IVI in the Media

EIU Perspectives | What does Denmark’s permanent suspension of both the AstraZeneca and Janssen covid-19 vaccines mean for other countries?

Asia Times | Vaccinations in a race against viral variants

Nature | Why COVID vaccines are so difficult to compare

DEVEX | Opinion: COVAX — too big, and too important, to fail

CNN | “Our response needs to be clear, strong, and unified”

South China Morning Post | Coronavirus vaccines will save 2021? Not so fast, here’s what the experts think

Bloomberg | Will the Covid-19 Vaccines Be Effective and Safe?

Asian Boss | Update On COVID-19 Vaccine Price & Schedule From A Leading Vaccine Expert

The Telegraph | ‘If you are not prepared, the virus has found every weakness’: How countries in Asia tamed Covid-19

CGTN | ‘The vaccine itself is not the silver bullet,’ says International Vaccine Institute

Devex | Q&A: Why Jerome Kim is ‘hopeful’ but cautious about distributing a COVID-19 vaccine

Maeil Business Newspaper | IVI Director General Jerome Kim Shares His Thoughts on Resurgence of COVID-19 Outbreaks in S. Korea

Chosun Ilbo | IVI Director General Jerome Kim Shares His Thoughts on Equitable Access of COVID-19 Vaccines

Channel News Asia | On a fast track like never before: The COVID-19 vaccine effort and 5 vital questions

The Economist’s Future of Healthcare Insight Hour | Vaccine development: A race to the finish line

Devex | Q&A: Is COVID-19 helping or hindering progress toward an HIV vaccine?

TED | The trials, tribulations and timeline of a COVID-19 vaccine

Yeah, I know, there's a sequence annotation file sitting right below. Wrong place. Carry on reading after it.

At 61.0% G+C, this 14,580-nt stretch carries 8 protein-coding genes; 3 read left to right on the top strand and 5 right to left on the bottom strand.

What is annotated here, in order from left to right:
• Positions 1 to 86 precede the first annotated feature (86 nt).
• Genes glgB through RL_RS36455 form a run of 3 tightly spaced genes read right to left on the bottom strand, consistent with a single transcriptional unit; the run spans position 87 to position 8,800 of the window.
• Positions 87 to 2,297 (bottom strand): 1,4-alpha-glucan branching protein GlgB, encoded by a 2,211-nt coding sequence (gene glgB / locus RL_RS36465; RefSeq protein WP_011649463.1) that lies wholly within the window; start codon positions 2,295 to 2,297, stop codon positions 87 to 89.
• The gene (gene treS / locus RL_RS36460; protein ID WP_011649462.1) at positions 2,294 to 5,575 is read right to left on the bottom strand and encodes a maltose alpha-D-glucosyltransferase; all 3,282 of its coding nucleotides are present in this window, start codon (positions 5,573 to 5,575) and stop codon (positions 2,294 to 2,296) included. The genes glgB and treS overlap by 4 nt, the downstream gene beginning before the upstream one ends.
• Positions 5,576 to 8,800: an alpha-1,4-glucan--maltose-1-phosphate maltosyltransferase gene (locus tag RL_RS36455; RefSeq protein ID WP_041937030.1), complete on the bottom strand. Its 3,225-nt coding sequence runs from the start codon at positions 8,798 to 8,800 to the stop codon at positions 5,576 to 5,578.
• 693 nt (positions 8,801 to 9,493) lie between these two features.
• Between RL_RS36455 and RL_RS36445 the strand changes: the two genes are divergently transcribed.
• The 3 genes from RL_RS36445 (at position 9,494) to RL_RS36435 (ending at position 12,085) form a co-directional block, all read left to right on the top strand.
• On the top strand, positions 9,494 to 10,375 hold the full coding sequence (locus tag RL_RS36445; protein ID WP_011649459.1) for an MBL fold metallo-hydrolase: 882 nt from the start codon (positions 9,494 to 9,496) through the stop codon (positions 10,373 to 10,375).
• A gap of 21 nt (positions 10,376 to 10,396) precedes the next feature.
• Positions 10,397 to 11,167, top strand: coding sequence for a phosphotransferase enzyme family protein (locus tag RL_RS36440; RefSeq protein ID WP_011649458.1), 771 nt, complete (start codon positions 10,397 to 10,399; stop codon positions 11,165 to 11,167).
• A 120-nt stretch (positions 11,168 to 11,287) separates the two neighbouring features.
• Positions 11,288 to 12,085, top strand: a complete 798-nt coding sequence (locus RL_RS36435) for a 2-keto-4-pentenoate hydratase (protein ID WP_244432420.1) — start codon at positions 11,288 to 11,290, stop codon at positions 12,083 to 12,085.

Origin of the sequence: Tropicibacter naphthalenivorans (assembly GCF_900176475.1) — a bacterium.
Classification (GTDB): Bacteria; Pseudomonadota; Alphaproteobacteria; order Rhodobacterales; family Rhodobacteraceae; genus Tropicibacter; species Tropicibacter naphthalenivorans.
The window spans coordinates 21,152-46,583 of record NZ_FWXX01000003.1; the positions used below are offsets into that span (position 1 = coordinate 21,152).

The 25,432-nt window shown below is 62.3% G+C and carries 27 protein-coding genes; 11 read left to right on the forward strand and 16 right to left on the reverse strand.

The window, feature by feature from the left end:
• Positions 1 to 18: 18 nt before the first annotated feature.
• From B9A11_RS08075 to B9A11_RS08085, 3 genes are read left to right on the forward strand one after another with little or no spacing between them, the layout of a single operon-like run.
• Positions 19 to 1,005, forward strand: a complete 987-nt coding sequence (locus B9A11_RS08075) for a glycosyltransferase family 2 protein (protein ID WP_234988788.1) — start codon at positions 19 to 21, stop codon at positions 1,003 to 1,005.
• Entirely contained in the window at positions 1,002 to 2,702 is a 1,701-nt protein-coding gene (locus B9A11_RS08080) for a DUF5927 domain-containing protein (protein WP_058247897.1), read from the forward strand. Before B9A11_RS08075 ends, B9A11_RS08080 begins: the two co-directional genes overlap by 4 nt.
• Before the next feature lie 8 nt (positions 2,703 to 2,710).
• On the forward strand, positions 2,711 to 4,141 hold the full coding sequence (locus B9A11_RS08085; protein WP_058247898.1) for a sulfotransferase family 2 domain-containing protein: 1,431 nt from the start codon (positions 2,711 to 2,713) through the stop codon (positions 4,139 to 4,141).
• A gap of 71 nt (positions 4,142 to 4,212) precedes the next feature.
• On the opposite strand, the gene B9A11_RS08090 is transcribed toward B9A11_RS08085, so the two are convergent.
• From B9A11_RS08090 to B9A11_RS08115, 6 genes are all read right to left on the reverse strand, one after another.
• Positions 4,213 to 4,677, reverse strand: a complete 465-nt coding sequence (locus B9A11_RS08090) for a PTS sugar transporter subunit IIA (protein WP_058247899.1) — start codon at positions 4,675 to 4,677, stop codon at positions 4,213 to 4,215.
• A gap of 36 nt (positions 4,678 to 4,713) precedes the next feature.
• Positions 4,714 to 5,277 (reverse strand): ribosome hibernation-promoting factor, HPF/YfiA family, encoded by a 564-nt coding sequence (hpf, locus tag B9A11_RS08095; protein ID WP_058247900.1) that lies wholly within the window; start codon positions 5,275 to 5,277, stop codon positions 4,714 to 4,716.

Wired Korea | The End of World War C: Peace without Victory?

Asian Boss | World’s Leading Vaccine Expert Fact-Checks COVID-19 Vaccine Conspiracy

Development Today | Why Sweden funds a vaccine institute in Korea and not Oslo-based CEPI

CNBC | Parts of Asia that relaxed restrictions without a resurgence in coronavirus cases did these three things

The Korea Herald | [Herald Interview] ‘Making vaccines accessible is biggest COVID-19 challenge’

CGTN: The Agenda with Stephen Cole | Speed of vaccine trials is ‘unprecedented’

Asian Boss | We Asked The World’s Leading Vaccine Expert About COVID-19 Vaccine

The Guardian | Test, trace, contain: how South Korea flattened its coronavirus curve

BBC World Service: The Inquiry | How do we come out of the lockdown? (13:00)

ANC 24/7 | Int’l Vaccine Institute: 12-18 months reasonable timetable for development of Covid-19 vaccine

Seeker | How Fast Can We Make a Coronavirus Vaccine?

Education City Speaker Series: Flattening the Curve – Global Responses to COVID-19

Wion News | About 70% of vaccines used around the world are made in India: S Korean expert Dr Jerome Kim

South China Morning Post | How long will a coronavirus vaccine take? A Q&A with Jerome Kim, head of the International Vaccine Institute

BBC World News | Jerome Kim: Vaccines are the long-term solution to the pandemic

The Korea Times | Developing vaccine against COVID-19

TRT: Bigger than Five | COVID-19: The World Reacts

South Korea’s fight against coronavirus (CBS News)

NDTV | Top South Korea Doctor On Why He Thinks Coronavirus Is Not A ‘Chinese Virus’

RTE | What South Korea can teach Ireland about fighting Covid-19

Physical distancing should last months, not weeks, says epidemiologist (Yahoo News Canada)

Development of vaccine requires massive investment… international cooperation is needed (Korea Economic Daily)

COVID-19 Pandemic (Arirang TV, 22:50~46:00)

By then, we’ll have a vaccine on our side (Hankyoreh—Korean)

Coronavirus Pandemic: International Vaccine Institute director on how long it will take to develop vaccine (CGTN)